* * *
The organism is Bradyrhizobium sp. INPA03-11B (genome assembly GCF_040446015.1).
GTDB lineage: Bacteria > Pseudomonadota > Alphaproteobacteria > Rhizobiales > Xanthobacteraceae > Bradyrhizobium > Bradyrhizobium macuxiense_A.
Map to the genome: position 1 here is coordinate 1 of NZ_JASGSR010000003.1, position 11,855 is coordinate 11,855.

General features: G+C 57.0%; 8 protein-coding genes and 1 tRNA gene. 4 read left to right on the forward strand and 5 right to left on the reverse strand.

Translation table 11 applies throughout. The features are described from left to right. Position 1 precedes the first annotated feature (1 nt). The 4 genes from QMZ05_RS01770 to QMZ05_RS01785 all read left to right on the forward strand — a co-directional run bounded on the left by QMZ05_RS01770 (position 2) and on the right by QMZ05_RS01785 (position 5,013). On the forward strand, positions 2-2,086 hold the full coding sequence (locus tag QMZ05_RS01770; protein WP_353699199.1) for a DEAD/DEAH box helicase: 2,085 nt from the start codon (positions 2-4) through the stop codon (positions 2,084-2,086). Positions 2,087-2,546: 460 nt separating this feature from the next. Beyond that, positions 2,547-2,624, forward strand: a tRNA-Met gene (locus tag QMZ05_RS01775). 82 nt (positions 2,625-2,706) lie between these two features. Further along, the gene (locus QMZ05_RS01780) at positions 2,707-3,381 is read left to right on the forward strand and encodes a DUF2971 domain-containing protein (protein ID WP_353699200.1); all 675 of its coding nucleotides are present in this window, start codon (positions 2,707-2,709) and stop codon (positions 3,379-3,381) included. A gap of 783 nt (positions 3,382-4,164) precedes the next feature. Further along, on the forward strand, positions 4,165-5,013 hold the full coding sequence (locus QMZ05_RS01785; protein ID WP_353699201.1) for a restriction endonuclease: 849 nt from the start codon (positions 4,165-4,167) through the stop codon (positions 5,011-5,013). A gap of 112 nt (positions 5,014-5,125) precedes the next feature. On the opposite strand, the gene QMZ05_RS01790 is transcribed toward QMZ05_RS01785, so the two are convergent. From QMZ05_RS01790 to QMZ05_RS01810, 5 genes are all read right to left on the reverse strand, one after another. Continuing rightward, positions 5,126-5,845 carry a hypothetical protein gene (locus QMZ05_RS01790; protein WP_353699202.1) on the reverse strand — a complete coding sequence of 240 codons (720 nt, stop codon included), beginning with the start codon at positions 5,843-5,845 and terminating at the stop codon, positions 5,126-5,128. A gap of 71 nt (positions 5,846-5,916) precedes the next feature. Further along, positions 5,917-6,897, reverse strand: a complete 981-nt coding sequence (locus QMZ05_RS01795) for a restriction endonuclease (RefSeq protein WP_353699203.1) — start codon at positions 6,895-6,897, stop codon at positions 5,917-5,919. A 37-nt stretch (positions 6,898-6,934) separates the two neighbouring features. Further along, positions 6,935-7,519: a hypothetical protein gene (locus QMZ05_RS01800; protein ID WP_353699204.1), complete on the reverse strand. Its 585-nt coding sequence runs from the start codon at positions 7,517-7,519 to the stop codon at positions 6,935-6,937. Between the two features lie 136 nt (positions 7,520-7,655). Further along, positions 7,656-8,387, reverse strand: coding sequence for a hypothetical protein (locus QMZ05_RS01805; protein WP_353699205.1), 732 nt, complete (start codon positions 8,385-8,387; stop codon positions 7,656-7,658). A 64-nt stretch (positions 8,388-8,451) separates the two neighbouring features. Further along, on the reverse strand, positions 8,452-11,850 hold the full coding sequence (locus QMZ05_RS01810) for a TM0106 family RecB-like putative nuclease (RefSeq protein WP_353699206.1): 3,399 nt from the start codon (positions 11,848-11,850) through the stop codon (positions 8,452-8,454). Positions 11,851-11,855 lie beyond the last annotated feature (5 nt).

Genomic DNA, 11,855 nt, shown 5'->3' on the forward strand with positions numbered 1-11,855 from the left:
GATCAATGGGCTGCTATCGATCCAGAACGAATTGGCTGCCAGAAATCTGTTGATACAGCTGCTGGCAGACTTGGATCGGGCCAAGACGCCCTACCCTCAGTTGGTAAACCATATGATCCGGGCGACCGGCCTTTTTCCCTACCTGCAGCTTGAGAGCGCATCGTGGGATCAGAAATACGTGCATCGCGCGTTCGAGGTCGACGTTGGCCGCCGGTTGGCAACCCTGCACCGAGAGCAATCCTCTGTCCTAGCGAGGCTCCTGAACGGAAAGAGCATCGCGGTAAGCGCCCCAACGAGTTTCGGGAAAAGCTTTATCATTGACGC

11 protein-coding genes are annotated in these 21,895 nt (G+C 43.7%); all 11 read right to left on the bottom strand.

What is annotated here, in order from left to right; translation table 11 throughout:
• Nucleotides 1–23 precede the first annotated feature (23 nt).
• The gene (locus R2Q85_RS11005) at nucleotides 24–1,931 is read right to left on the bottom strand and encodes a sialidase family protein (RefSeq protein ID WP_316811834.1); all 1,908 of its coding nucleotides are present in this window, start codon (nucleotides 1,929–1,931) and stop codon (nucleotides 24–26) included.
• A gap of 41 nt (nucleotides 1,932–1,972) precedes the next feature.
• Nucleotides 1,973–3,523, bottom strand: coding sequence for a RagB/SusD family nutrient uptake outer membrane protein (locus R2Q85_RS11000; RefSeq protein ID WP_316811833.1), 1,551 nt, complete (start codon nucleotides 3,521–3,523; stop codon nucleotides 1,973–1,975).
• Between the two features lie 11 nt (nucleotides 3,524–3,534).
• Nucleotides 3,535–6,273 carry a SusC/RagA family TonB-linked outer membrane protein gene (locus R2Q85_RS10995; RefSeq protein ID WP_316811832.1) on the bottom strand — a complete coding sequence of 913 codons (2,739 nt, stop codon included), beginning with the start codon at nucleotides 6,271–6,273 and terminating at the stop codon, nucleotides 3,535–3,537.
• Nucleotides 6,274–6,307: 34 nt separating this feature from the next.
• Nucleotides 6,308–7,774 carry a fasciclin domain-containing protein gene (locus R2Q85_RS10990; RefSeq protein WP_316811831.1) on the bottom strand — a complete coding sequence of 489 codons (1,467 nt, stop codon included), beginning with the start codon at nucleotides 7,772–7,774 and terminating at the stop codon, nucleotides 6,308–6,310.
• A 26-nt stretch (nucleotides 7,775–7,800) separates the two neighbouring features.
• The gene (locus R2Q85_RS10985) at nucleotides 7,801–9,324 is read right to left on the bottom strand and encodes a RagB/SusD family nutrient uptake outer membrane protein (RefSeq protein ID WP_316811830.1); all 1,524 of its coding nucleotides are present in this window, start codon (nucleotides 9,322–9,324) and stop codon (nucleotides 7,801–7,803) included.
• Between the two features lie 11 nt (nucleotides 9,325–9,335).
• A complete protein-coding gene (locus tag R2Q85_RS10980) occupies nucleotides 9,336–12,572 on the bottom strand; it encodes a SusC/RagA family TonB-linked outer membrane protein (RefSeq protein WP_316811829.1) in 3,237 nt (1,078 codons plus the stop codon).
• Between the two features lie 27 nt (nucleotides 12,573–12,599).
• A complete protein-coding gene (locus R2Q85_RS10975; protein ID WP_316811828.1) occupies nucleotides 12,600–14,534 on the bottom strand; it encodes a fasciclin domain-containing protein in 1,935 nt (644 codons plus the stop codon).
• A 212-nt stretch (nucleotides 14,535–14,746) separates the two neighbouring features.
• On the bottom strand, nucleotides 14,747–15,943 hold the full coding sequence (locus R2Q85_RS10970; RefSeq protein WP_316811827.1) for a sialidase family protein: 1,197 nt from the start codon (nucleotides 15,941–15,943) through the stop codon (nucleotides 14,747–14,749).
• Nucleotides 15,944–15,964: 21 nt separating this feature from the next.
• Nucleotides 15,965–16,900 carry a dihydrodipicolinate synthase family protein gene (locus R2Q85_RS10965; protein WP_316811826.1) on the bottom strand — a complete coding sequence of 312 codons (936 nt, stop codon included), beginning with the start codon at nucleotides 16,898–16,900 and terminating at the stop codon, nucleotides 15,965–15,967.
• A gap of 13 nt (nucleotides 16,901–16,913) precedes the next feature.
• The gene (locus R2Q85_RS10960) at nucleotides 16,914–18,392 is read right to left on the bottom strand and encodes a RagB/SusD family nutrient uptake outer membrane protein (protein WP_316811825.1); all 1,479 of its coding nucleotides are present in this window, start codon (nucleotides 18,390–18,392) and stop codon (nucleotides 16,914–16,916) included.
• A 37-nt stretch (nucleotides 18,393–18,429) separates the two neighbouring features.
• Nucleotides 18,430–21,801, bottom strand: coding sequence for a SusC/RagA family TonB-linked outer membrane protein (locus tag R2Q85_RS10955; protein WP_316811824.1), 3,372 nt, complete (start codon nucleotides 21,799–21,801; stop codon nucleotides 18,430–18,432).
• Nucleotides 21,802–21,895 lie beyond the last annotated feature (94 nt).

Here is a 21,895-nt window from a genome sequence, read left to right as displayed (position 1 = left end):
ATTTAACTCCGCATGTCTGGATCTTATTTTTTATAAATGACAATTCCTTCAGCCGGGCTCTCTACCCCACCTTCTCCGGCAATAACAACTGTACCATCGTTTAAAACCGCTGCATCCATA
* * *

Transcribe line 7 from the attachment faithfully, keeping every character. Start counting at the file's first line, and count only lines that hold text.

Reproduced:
GATCAATGGGCTGCTATCGATCCAGAACGAATTGGCTGCCAGAAATCTGTTGATACAGCTGCTGGCAGACTTGGATCGGGCCAAGACGCCCTACCCTCAGTTGGTAAACCATATGATCCGGGCGACCGGCCTTTTTCCCTACCTGCAGCTTGAGAGCGCATCGTGGGATCAGAAATACGTGCATCGCGCGTTCGAGGTCGACGTTGGCCGCCGGTTGGCAACCCTGCACCGAGAGCAATCCTCTGTCCTAGCGAGGCTCCTGAACGGAAAGAGCATCGCGGTAAGCGCCCCAACGAGTTTCGGGAAAAGCTTTATCATTGACGC